• Antiretroviral treatment (ART) protects the immune system, but only if it is taken consistently as prescribed – this usually means every day at roughly the same time.
• Some people experience side effects initially, but these usually go away. If they remain you may be able to switch ARV treatment (to a different combination of drugs).
• Regular blood tests, which measure the levels of virus in your body (viral load) or the strength of your immune system (CD4 count), will show if your treatment is working.
• If your treatment stops working, your healthcare professional will advise you on changing to different drugs.
Once you start taking HIV treatment, it’s important that you take it every day. Your healthcare professional will explain how many pills to take, how often to take them, and whether you should take them with food.
HIV treatment can only work if you always take it properly. If you have problems taking it, if you have questions or concerns about your treatment or health, of if you're thinking of stopping ARV treatment, it’s really important to tell your healthcare professional.
How can I tell if my treatment is working?
Having regular blood tests will show how well your treatment is working. If you were ill because of HIV, treatment should also mean you start to feel better.
The CD4 count is a blood test which shows the strength of your immune system. When you start taking treatment your CD4 count will go up.
The other test used to monitor HIV is called the viral load. This is also a blood test, and it gives an indication of the level of HIV in your body. The aim of HIV treatment is to lower your viral load and then to keep it as low as possible.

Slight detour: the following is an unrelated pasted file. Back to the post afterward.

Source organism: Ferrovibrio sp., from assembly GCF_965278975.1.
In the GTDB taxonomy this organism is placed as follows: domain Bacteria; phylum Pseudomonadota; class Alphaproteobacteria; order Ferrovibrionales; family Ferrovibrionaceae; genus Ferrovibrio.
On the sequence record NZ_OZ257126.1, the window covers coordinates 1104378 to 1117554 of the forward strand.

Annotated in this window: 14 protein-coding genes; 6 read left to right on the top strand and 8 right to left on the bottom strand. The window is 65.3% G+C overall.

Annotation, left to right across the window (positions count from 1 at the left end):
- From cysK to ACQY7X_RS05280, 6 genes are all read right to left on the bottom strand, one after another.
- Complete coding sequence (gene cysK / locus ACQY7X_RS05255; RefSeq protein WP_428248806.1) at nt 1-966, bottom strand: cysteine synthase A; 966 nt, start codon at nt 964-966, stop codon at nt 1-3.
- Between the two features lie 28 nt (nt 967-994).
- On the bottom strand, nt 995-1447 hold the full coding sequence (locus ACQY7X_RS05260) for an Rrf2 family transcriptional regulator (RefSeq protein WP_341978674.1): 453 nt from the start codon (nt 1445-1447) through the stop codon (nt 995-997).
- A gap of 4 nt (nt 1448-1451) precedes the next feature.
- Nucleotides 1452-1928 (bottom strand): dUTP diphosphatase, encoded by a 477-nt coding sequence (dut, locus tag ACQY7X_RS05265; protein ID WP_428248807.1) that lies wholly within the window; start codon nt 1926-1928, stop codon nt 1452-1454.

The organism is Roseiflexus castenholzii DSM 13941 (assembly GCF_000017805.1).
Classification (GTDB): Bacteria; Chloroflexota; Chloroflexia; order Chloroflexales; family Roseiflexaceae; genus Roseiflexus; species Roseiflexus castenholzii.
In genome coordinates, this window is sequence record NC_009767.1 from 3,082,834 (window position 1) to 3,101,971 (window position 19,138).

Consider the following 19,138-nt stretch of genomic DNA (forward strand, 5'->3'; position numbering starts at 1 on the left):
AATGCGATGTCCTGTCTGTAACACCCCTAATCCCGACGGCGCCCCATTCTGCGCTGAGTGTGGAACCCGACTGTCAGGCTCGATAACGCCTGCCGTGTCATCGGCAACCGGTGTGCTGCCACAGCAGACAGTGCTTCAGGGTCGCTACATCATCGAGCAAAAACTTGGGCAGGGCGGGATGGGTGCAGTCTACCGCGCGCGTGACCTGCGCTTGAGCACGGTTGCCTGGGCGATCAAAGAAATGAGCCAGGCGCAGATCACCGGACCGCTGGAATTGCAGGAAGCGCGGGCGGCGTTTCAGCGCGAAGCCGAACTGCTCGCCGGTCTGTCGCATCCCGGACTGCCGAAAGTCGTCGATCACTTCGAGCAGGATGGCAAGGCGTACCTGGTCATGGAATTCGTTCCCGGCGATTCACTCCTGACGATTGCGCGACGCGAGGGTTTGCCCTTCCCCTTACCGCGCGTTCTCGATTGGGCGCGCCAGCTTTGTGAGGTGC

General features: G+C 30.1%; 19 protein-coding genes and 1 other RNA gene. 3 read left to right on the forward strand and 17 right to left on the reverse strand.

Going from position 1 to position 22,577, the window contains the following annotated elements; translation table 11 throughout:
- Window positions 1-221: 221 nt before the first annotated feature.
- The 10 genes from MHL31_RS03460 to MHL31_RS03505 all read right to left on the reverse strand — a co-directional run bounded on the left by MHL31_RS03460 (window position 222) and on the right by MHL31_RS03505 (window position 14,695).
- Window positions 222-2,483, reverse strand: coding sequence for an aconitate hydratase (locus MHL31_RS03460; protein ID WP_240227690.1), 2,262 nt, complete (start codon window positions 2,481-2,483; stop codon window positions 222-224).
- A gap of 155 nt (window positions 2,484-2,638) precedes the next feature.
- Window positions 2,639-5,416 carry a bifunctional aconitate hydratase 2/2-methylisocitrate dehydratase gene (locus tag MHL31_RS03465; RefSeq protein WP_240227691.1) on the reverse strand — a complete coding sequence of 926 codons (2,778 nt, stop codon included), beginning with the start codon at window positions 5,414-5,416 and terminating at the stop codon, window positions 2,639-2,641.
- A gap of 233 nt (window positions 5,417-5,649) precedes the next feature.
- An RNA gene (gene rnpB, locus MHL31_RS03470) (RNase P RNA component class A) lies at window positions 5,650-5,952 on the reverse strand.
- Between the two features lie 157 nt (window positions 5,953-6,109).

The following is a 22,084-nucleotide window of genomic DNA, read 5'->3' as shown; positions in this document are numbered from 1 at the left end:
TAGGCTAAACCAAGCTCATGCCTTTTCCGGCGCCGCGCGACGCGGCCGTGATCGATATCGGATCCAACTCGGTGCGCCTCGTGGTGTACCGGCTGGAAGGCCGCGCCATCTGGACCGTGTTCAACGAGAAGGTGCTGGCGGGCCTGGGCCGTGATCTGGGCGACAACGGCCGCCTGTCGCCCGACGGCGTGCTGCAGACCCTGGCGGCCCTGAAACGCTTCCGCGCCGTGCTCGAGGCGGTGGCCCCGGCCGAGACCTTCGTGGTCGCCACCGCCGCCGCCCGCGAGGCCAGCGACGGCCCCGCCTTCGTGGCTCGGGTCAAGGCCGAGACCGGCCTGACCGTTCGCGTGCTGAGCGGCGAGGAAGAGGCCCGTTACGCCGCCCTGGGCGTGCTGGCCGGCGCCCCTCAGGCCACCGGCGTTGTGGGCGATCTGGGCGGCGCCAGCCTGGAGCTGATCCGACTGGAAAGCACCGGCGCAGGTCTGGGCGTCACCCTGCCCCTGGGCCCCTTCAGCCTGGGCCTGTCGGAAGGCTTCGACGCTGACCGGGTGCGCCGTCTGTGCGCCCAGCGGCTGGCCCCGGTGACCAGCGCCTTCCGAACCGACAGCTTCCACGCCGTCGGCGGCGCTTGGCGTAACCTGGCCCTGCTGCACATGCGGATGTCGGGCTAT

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- 2. Lima, V., et al (2008) ‘Differential impact of adherence on long-term treatment response among naive HIV-infected individuals’, AIDS Journal, 22: 2371-2380
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- 4. AIDSMAP (2016) Travelling with HIV medications – time zone changes
- 5. Genberg, BL., et al (2012) ‘Patterns of antiretroviral therapy adherence and impact on HIV RNA among patients in North America’, AIDS Journal, 26(11): 1415–1423
- 6. Scherzer, R., et al, (2012) ‘Association of tenofovir exposure with kidney disease risk in HIV infection’, AIDS Journal, 26(7):867-75
- 7. Boyle, A., et al, (2012) ‘An investigation into the frequency and reasons why patients switch antiretroviral therapy and which antiretrovirals are commonly implicated in toxicity’, 18th Annual Conference of the British HIV Association, Birmingham, abstract O28
- 8. Bonner, K., et al (2013) ‘Viral load monitoring as a tool to reinforce adherence: a systematic review’, Journal of Acquired Immune Deficiency Syndromes, 1;64(1):74-8